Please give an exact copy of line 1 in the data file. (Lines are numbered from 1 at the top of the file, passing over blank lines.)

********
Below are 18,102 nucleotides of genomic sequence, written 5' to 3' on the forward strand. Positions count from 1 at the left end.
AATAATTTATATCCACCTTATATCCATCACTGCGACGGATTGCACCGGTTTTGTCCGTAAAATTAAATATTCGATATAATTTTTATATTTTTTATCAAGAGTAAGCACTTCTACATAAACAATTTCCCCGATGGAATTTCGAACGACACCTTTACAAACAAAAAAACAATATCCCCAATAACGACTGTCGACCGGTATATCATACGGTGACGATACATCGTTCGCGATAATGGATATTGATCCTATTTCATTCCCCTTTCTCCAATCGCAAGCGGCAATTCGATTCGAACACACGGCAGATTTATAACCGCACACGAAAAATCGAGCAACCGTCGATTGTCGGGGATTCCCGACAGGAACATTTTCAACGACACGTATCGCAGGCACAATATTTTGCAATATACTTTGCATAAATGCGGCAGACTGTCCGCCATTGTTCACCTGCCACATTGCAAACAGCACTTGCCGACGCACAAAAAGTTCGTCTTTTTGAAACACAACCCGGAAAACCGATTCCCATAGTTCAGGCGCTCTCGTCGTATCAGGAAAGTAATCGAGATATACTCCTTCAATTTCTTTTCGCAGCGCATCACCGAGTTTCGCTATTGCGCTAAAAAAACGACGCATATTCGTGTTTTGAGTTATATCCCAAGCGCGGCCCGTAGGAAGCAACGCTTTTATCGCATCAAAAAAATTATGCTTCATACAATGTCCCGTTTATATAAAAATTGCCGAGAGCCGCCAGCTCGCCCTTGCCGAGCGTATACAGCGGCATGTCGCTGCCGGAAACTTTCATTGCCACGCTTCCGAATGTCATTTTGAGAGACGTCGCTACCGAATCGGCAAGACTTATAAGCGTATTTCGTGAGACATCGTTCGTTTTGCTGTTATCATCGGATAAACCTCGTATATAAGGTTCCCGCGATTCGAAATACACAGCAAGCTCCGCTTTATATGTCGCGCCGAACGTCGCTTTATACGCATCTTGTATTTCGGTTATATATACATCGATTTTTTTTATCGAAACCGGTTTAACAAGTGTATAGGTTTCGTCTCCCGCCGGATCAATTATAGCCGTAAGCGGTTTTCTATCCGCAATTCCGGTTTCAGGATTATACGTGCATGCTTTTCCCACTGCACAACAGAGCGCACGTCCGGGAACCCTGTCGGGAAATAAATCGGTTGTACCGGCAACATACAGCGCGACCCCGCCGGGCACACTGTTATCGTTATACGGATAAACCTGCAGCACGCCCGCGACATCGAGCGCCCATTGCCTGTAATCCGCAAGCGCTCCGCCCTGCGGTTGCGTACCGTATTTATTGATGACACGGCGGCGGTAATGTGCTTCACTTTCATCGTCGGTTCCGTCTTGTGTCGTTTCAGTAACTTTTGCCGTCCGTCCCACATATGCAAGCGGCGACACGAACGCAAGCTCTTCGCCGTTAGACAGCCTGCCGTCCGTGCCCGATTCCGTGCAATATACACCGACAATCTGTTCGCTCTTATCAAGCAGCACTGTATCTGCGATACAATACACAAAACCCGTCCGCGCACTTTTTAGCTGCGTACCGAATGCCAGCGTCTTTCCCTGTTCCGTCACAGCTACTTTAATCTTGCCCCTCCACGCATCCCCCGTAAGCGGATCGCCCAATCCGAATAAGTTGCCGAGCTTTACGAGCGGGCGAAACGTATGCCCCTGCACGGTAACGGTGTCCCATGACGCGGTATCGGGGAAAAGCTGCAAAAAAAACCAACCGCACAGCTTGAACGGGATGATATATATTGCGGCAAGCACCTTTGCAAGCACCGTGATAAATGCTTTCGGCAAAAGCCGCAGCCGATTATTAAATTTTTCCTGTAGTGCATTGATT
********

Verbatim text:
Below are 18,102 nucleotides of genomic sequence, written 5' to 3' on the forward strand. Positions count from 1 at the left end.